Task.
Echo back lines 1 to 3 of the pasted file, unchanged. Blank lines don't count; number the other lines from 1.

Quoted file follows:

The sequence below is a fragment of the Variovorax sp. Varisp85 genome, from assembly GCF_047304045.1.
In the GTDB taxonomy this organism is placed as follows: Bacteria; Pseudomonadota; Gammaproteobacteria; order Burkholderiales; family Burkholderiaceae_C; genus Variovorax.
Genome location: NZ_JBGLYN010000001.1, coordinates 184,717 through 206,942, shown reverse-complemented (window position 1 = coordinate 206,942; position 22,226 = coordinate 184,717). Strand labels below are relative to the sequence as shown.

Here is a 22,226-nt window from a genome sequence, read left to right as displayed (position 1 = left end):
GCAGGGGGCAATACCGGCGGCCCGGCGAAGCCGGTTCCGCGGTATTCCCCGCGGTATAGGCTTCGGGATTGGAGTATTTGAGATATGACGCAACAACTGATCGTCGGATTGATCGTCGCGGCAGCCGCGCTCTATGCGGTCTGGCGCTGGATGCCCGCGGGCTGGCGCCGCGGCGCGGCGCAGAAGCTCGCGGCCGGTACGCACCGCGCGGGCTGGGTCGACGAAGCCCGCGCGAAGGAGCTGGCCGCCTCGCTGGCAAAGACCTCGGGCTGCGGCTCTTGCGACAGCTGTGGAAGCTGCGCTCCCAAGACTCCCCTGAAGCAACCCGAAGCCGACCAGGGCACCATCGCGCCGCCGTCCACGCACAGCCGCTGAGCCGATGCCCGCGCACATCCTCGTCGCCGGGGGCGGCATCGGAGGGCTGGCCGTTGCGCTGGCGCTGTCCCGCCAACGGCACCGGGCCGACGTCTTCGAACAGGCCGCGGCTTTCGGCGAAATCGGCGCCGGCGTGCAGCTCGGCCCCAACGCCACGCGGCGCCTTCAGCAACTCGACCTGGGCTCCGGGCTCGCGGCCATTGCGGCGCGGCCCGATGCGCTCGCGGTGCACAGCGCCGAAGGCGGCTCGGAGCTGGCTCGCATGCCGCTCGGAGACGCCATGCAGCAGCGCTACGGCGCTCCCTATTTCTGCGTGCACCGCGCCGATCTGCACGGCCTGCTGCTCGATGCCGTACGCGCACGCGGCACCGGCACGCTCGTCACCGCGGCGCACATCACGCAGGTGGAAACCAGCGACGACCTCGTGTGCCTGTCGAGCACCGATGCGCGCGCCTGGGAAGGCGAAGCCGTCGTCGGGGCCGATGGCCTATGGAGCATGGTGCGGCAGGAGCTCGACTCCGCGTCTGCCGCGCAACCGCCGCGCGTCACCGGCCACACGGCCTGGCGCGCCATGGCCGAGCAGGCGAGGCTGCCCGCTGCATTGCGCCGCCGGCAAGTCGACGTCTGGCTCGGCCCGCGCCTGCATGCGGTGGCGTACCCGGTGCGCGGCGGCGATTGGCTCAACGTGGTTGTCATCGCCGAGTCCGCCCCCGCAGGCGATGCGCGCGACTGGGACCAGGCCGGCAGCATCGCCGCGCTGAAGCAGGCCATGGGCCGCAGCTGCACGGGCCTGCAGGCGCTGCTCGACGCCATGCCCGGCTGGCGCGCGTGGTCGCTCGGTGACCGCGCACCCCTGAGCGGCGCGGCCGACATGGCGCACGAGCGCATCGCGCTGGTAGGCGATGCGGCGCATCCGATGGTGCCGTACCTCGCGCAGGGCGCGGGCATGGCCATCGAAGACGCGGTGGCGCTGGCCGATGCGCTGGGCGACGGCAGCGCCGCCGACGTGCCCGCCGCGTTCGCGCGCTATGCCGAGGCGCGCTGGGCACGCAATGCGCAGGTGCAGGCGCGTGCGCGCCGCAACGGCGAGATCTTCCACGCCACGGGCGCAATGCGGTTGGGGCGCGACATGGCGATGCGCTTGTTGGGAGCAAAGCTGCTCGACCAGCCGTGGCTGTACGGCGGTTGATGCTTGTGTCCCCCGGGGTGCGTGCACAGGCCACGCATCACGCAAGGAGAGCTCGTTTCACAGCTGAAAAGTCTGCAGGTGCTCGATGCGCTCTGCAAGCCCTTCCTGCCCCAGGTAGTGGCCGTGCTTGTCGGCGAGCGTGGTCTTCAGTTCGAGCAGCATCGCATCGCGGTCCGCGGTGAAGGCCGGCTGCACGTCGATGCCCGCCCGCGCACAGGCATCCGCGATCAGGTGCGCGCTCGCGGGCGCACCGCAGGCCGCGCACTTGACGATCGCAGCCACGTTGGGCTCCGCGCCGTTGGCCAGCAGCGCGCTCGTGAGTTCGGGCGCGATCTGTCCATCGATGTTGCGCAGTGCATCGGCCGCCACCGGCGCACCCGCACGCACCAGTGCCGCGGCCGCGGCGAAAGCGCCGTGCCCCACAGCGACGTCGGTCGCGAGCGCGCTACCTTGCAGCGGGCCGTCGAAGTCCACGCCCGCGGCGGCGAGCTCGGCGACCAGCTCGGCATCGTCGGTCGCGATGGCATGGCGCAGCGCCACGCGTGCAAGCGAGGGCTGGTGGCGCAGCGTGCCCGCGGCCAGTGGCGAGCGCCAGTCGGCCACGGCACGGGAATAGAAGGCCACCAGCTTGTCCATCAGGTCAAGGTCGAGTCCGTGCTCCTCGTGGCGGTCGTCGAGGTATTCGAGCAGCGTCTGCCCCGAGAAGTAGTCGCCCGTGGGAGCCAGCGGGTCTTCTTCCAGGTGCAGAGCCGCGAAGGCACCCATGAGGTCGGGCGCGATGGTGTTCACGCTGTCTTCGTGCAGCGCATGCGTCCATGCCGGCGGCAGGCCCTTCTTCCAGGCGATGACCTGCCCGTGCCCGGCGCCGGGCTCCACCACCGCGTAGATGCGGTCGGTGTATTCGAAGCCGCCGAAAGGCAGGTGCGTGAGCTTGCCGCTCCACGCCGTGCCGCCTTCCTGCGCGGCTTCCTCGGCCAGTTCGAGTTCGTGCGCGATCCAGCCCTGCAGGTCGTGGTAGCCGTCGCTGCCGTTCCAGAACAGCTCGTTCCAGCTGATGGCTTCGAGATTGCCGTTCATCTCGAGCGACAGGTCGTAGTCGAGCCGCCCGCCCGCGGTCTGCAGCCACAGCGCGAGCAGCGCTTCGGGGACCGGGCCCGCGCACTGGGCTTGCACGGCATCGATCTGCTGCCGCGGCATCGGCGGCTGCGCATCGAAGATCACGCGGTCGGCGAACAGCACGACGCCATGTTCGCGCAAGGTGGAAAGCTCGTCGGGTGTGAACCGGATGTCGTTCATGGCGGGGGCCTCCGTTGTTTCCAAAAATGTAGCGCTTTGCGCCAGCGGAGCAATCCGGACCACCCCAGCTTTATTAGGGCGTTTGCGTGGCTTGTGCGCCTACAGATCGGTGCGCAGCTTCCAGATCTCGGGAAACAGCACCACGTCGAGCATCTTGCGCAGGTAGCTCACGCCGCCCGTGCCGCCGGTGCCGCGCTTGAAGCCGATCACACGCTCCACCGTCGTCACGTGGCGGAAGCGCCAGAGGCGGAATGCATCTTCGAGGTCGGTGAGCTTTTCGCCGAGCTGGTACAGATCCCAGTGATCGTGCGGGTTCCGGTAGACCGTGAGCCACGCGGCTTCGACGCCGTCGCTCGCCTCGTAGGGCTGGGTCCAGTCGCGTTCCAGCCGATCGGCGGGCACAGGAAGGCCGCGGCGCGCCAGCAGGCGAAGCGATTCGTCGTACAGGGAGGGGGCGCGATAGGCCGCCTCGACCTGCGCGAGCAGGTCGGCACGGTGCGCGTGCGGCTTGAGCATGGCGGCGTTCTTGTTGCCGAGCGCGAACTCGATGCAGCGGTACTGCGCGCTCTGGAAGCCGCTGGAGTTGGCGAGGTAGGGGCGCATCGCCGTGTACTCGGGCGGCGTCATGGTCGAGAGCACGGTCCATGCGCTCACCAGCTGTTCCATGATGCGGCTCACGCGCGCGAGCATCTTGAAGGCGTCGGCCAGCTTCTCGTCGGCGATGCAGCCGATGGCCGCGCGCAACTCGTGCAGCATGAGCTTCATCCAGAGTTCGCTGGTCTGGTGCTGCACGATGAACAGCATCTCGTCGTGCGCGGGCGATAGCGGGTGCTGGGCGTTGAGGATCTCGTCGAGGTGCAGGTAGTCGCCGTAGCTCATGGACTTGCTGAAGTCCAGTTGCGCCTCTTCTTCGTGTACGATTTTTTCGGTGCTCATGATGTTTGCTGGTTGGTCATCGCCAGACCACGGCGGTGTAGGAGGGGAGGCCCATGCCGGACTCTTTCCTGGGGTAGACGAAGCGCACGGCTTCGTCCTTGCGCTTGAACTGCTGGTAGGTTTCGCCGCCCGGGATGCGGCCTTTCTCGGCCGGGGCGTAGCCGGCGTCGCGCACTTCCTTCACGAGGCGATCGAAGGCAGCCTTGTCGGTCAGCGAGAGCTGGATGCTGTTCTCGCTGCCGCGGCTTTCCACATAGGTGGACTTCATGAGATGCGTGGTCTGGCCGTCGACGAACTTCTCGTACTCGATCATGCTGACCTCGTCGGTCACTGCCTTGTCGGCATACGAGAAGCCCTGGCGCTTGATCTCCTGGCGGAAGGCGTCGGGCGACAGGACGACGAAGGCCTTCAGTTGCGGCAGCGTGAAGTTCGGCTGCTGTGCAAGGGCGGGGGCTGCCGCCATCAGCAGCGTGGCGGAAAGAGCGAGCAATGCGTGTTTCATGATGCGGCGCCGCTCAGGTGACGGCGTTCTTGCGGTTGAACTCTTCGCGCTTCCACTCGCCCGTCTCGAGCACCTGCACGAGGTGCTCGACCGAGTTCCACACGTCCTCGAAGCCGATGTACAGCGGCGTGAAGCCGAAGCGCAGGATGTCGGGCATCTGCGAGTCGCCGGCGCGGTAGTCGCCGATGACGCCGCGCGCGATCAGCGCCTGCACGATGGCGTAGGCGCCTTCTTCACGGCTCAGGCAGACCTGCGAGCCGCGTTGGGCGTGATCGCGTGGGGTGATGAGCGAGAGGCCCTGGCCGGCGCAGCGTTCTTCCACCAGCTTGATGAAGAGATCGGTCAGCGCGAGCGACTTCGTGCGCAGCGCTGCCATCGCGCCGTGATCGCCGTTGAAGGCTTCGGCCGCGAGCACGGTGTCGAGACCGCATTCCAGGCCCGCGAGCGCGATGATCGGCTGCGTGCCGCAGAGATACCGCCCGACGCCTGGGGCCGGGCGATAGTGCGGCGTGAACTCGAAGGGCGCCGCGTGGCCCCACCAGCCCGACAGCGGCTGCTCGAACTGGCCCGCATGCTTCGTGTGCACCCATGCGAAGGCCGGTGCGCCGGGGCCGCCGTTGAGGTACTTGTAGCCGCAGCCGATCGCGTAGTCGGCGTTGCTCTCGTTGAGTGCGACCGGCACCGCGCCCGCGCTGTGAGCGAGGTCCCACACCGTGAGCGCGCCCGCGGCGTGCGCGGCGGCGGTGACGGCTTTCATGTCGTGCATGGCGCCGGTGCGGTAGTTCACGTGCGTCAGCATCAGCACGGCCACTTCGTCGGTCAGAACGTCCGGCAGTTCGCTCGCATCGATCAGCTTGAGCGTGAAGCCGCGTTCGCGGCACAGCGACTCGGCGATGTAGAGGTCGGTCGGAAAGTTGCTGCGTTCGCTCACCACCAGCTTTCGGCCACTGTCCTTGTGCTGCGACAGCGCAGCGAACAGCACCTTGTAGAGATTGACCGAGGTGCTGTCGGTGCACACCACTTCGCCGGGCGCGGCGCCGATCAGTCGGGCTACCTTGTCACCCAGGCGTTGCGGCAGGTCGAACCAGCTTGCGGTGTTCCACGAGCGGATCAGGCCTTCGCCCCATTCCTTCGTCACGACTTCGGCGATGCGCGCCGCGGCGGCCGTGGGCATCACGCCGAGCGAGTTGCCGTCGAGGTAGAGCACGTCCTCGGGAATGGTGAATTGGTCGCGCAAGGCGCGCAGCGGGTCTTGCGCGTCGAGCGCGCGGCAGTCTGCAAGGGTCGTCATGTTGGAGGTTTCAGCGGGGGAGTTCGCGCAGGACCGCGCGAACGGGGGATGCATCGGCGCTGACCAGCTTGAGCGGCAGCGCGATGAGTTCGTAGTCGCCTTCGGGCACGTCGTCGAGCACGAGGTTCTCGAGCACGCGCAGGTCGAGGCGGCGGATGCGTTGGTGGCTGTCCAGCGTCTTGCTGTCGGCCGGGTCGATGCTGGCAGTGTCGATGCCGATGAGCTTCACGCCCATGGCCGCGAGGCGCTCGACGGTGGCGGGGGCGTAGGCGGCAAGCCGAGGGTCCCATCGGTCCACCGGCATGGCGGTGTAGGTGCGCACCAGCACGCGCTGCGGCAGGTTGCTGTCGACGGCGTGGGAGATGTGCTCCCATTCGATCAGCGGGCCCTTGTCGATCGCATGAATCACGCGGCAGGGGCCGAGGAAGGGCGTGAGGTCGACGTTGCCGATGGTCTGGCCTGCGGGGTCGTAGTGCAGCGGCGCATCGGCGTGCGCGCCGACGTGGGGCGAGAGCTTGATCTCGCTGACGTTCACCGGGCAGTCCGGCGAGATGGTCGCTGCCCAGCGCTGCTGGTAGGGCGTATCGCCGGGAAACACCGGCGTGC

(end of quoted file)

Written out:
The sequence below is a fragment of the Variovorax sp. Varisp85 genome, from assembly GCF_047304045.1.
In the GTDB taxonomy this organism is placed as follows: Bacteria; Pseudomonadota; Gammaproteobacteria; order Burkholderiales; family Burkholderiaceae_C; genus Variovorax.
Genome location: NZ_JBGLYN010000001.1, coordinates 184,717 through 206,942, shown reverse-complemented (window position 1 = coordinate 206,942; position 22,226 = coordinate 184,717). Strand labels below are relative to the sequence as shown.